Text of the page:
Complete Test System:

Processor:
Q6600
Intel i7 920

Motherboard:
Gigabyte p35 DS4
Gigabyte X58-UD3R

Memory:
4GB Mushkin DDR2-800
6GB Aeneon Xtune DDR3-1600

Graphics card:
Asus 8800GT TOP
Hard Drive: 1x OCZ Apex 120GB
Power Supply: Topower Powerbird 900W

Special thanks to Direct Canada for their support and supplying the i7 920 CPU.


Special thanks to Gigabyte for their support and supplying the i7 motherboard.
 
Last edited by a moderator:

AkG

Well-known member
Joined
Oct 24, 2007
Messages
5,283
Q6600 Performance Results

Q6600 Performance Results







Prolimatech certainly likes things hot, as the hotter our older quad got the happier this cooler became. Don't get us wrong, being in the top 3 at stock speeds isn’t to shabby, but as the speed and voltage was increased the Prolimatech monster quickly pulled out front...and STAYED there. Let’s see what this cooler is really made of on the i7 before passing judgement.
 
Last edited by a moderator:

AkG

Well-known member
Joined
Oct 24, 2007
Messages
5,283
i7 920 Performance Results

i7 920 Performance Results








As we have seen in the past with other non HDT coolers, the hotter the CPU the more efficient the cooler becomes. While the amount of heat a stock i7 920 produces is significant, and while the numbers the Megahalems post are very good at stock, we really only see the true benefit of this cooler when the heat is up....WAY up. It appears that HDT coolers may continue to be the best air coolers around at lower heat levels BUT the shear mass of this cooler and the shear thermal load it can handle has taken the crown away from the OCZ Vendetta 2. The king is dead, long live the king.
 
Last edited by a moderator:

AkG

Well-known member
Joined
Oct 24, 2007
Messages
5,283
High Speed Fan Results / DUAL Fan Results

High Speed Fan Results


To further see what the Megahalems can do on a i7, we swapped out the NF-P12-1300 fan for a Scythe F 1600RPM fan. This is what we found:


While the increase in speed over the Noctua fan is only 300RPMs, the reduction in temperatures does make a compelling argument for "faster is better" when you are looking for the proper fan. Whether or not a small decrease is that big a deal is all up to you as the Noctua NF-P12-1300 numbers are still awfully good for those of you who want lower noise.

DUAL Fan Results


While it may not come with enough parts for dual fan goodness….we are resourceful! This is what happens when you match an i7 920 with this cooler and add in TWO Noctua NF-12 fans to the mix.


It really is a crying shame this big guy only comes with one set of clips as these numbers are impressive! Whether or not you would need a second fan is moot as it does improve on the already impressive performance and it’s not like it would have cost Prolimatech all that much to have included them. If you can find additional brackets, we think the added expense may be worth it if you are going to be doing some serious overclocking and want to wring every last bit of performance you can from this cooler.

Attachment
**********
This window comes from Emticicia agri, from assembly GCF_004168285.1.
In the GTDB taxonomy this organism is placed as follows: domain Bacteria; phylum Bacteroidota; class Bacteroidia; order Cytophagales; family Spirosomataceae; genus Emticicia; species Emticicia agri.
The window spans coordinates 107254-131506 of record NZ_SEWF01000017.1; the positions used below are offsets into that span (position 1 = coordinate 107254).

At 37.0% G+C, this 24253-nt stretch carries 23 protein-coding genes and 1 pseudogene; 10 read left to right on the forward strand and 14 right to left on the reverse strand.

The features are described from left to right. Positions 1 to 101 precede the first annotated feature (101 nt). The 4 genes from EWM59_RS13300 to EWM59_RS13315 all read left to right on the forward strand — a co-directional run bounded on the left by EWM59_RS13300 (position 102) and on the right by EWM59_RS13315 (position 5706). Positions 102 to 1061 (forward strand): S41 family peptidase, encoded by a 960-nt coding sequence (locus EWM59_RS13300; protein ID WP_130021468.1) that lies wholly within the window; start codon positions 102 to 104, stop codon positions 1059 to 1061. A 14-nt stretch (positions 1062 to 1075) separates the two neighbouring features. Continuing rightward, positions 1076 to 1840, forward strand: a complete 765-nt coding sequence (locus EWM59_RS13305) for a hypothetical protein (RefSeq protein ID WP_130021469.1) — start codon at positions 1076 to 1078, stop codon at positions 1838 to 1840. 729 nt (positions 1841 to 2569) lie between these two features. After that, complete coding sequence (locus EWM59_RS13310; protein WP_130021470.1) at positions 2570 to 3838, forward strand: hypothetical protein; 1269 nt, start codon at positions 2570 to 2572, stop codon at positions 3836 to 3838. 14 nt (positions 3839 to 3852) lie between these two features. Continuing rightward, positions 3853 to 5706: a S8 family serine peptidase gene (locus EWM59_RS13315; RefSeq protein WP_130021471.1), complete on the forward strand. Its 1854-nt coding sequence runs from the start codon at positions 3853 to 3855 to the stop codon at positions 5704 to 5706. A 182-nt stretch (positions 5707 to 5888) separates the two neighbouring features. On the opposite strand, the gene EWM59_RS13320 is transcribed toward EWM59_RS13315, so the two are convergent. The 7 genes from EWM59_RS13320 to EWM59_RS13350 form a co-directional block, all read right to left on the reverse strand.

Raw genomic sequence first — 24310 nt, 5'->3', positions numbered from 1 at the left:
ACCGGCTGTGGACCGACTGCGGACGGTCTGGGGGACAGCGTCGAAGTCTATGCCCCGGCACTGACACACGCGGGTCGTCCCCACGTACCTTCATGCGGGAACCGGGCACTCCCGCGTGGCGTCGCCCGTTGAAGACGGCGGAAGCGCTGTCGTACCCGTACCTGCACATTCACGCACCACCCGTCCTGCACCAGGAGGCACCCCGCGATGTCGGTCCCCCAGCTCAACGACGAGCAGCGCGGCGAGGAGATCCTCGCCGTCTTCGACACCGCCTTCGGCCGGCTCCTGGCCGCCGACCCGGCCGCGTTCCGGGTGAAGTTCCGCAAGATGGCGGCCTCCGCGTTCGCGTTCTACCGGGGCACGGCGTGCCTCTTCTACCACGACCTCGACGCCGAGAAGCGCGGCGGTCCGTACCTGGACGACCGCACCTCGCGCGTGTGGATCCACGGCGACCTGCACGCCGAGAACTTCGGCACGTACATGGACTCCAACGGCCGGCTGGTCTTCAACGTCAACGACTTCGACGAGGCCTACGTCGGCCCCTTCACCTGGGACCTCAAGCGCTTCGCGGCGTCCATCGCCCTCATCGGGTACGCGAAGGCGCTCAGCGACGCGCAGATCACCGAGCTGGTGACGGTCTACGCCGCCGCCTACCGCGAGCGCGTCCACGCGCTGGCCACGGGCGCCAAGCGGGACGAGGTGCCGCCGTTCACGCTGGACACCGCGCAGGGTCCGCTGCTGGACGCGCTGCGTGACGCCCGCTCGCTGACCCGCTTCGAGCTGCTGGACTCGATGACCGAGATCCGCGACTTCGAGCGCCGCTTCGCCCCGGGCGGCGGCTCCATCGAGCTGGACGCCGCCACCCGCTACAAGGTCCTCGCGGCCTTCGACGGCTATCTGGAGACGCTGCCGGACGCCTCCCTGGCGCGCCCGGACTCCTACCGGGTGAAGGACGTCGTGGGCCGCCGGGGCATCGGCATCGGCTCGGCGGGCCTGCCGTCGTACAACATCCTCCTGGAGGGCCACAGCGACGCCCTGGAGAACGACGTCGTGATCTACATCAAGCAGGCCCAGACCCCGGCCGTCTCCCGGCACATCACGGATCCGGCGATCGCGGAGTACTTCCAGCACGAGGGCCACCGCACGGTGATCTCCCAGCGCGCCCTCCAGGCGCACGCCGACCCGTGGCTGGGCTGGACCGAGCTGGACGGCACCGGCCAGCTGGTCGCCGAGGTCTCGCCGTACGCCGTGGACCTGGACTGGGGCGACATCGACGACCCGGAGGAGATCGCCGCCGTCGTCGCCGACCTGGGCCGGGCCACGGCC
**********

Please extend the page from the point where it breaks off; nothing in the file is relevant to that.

Last edited by a moderator:

AkG

Well-known member
Joined
Oct 24, 2007
Messages
5,283
Passive Cooling

Passive Cooling


In certain extreme cases you may have to deal with a dead fan; or alternatively you are interested in using a certain cooler as a passive cooler. While we are hesitant to recommend any Air cooler for passive cooling, unless the manufacturer has designed it to be one, we all know things break and there is a possibility of ending up with a passively cooled device even if you neither meant nor wanted it to be so! To this end we have devised the following torture test to see how a given cooler will perform in a worst case scenario.

The following test will be PASS/FAIL unless a manufacture specifically states a CPU cooling solution is designed for passive cooling as we feel that do to otherwise would be very disingenuous and down right unfair. If it is designed for passive use we will of course provide hard data on its performance. We believe this is a fair and reasonable compromise between providing you our reader the most information possible, while still being fair and unbiased to the manufacturers.

Any one can create a test which has no possibility of success but that would be a waste of any ones time; this test on the other hand is as tough as we can make it and still have to possibility of success. What makes this test so difficult, is the simple reason that we will be testing in an open bench which has absolutely no external air flow. Even in the most under-cooled cases there is always some air movement, even if the air movement is only coming from the PSU it is still a heck of a lot more than will be afforded a cooler on our open bench. As we stated earlier this is a worst case, scenario where the cooler will have to shed all the heat it can by simple passive radiation!

The first and main part of the test is 15 minutes of prime95 small fft being run at stock speed (2.66GHz) on our Quad Core Intel i7 920. If at anytime the temperature of any of the four cores reaches and stays at 75° C for greater than 10 seconds we will consider this test a FAIL. If a given cooler fails this test a second set of tests will be run using out Q6600 at stock speed (2.4GHz). We will then report our findings in the below chart.

Please note: Any Air based CPU cooler which passes the i7 920 test will automatically be given a PASS grade on the cooler running secondary test. To keep things easier to understand the only time we will publish the Q6600 subtest is when a given cooler has failed the main test.


Is it any surprise this high performance cooler passed with flying colours? Only if you skipped the rest of the review! This cooler really has thermal mass to spare and we are sure any air movement inside a case would be enough to keep this cooler happy until you realized you CPU fan had died.
 
Last edited by a moderator:
Status
Not open for further replies.
Top